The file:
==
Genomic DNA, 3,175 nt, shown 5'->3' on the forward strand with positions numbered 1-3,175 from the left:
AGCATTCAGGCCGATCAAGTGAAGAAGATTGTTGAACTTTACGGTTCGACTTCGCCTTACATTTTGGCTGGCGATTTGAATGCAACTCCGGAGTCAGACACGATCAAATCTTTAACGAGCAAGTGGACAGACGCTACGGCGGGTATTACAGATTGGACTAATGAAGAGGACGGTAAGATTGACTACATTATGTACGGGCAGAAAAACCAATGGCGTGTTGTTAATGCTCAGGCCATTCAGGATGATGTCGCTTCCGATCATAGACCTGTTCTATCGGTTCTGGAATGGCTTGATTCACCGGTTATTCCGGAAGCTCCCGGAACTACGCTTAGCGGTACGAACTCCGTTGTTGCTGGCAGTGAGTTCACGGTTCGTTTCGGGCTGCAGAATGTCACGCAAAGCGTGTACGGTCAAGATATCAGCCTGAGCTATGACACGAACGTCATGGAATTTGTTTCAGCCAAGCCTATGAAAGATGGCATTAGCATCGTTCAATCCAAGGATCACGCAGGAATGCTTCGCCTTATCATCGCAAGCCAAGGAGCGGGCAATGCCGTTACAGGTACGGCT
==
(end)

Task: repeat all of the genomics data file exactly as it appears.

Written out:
Genomic DNA, 3,175 nt, shown 5'->3' on the forward strand with positions numbered 1-3,175 from the left:
AGCATTCAGGCCGATCAAGTGAAGAAGATTGTTGAACTTTACGGTTCGACTTCGCCTTACATTTTGGCTGGCGATTTGAATGCAACTCCGGAGTCAGACACGATCAAATCTTTAACGAGCAAGTGGACAGACGCTACGGCGGGTATTACAGATTGGACTAATGAAGAGGACGGTAAGATTGACTACATTATGTACGGGCAGAAAAACCAATGGCGTGTTGTTAATGCTCAGGCCATTCAGGATGATGTCGCTTCCGATCATAGACCTGTTCTATCGGTTCTGGAATGGCTTGATTCACCGGTTATTCCGGAAGCTCCCGGAACTACGCTTAGCGGTACGAACTCCGTTGTTGCTGGCAGTGAGTTCACGGTTCGTTTCGGGCTGCAGAATGTCACGCAAAGCGTGTACGGTCAAGATATCAGCCTGAGCTATGACACGAACGTCATGGAATTTGTTTCAGCCAAGCCTATGAAAGATGGCATTAGCATCGTTCAATCCAAGGATCACGCAGGAATGCTTCGCCTTATCATCGCAAGCCAAGGAGCGGGCAATGCCGTTACAGGTACGGCT